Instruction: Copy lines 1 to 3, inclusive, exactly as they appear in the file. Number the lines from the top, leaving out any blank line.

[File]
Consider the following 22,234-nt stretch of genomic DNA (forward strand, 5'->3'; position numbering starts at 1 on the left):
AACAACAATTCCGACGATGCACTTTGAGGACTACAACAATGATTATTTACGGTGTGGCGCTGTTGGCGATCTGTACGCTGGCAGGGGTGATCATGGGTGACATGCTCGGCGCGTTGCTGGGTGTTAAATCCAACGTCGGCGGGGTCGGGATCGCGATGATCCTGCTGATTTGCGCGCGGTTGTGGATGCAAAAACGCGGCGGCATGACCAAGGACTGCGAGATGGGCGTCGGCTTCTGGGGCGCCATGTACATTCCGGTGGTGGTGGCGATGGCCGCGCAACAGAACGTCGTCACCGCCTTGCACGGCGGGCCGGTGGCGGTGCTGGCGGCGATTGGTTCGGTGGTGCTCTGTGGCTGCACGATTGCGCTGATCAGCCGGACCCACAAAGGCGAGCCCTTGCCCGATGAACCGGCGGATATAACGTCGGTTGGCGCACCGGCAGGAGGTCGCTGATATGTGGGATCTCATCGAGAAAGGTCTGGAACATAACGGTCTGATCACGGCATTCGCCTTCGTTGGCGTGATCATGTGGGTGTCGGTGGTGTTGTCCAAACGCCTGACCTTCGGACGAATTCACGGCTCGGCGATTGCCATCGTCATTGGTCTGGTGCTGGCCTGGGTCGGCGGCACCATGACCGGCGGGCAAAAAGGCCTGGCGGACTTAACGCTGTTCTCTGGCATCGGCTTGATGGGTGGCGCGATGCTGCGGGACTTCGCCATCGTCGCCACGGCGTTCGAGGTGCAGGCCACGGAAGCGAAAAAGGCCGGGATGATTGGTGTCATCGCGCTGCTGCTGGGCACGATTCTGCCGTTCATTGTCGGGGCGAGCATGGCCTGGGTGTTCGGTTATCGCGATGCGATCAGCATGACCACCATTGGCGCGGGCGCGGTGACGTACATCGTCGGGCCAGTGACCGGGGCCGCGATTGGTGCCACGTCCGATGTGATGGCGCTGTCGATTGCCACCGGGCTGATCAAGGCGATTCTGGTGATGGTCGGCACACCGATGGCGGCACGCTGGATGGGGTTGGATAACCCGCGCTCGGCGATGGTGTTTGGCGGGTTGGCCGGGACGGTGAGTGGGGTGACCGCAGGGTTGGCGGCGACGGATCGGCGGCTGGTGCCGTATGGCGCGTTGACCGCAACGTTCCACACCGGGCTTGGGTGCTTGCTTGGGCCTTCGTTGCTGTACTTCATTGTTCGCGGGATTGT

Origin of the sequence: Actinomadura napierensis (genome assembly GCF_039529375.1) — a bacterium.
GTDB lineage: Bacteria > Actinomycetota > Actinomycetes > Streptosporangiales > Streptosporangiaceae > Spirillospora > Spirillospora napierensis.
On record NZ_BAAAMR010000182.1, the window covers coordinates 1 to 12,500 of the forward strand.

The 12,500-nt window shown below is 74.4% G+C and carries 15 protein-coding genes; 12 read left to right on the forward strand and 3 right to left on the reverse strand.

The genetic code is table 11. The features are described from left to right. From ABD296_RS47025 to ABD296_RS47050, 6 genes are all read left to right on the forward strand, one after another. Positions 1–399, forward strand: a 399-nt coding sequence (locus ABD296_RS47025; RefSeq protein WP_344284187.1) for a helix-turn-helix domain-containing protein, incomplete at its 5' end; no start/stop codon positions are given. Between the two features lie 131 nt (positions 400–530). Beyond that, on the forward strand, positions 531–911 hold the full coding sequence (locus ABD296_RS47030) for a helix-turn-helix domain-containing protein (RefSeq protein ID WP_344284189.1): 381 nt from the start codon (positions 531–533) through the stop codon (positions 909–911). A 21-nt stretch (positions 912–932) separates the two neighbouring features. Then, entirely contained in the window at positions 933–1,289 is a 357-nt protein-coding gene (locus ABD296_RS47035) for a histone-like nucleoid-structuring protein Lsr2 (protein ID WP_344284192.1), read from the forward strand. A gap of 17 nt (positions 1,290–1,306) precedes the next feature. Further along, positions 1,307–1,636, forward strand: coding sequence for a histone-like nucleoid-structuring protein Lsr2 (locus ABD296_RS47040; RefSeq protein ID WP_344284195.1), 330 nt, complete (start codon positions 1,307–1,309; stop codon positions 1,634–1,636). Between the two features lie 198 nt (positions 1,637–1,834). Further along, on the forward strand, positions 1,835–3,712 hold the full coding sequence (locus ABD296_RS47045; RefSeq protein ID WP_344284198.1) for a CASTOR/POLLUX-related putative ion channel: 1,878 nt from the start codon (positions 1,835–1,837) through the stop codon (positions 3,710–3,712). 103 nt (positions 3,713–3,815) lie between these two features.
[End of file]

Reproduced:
Consider the following 22,234-nt stretch of genomic DNA (forward strand, 5'->3'; position numbering starts at 1 on the left):
AACAACAATTCCGACGATGCACTTTGAGGACTACAACAATGATTATTTACGGTGTGGCGCTGTTGGCGATCTGTACGCTGGCAGGGGTGATCATGGGTGACATGCTCGGCGCGTTGCTGGGTGTTAAATCCAACGTCGGCGGGGTCGGGATCGCGATGATCCTGCTGATTTGCGCGCGGTTGTGGATGCAAAAACGCGGCGGCATGACCAAGGACTGCGAGATGGGCGTCGGCTTCTGGGGCGCCATGTACATTCCGGTGGTGGTGGCGATGGCCGCGCAACAGAACGTCGTCACCGCCTTGCACGGCGGGCCGGTGGCGGTGCTGGCGGCGATTGGTTCGGTGGTGCTCTGTGGCTGCACGATTGCGCTGATCAGCCGGACCCACAAAGGCGAGCCCTTGCCCGATGAACCGGCGGATATAACGTCGGTTGGCGCACCGGCAGGAGGTCGCTGATATGTGGGATCTCATCGAGAAAGGTCTGGAACATAACGGTCTGATCACGGCATTCGCCTTCGTTGGCGTGATCATGTGGGTGTCGGTGGTGTTGTCCAAACGCCTGACCTTCGGACGAATTCACGGCTCGGCGATTGCCATCGTCATTGGTCTGGTGCTGGCCTGGGTCGGCGGCACCATGACCGGCGGGCAAAAAGGCCTGGCGGACTTAACGCTGTTCTCTGGCATCGGCTTGATGGGTGGCGCGATGCTGCGGGACTTCGCCATCGTCGCCACGGCGTTCGAGGTGCAGGCCACGGAAGCGAAAAAGGCCGGGATGATTGGTGTCATCGCGCTGCTGCTGGGCACGATTCTGCCGTTCATTGTCGGGGCGAGCATGGCCTGGGTGTTCGGTTATCGCGATGCGATCAGCATGACCACCATTGGCGCGGGCGCGGTGACGTACATCGTCGGGCCAGTGACCGGGGCCGCGATTGGTGCCACGTCCGATGTGATGGCGCTGTCGATTGCCACCGGGCTGATCAAGGCGATTCTGGTGATGGTCGGCACACCGATGGCGGCACGCTGGATGGGGTTGGATAACCCGCGCTCGGCGATGGTGTTTGGCGGGTTGGCCGGGACGGTGAGTGGGGTGACCGCAGGGTTGGCGGCGACGGATCGGCGGCTGGTGCCGTATGGCGCGTTGACCGCAACGTTCCACACCGGGCTTGGGTGCTTGCTTGGGCCTTCGTTGCTGTACTTCATTGTTCGCGGGATTGT

Origin of the sequence: Actinomadura napierensis (genome assembly GCF_039529375.1) — a bacterium.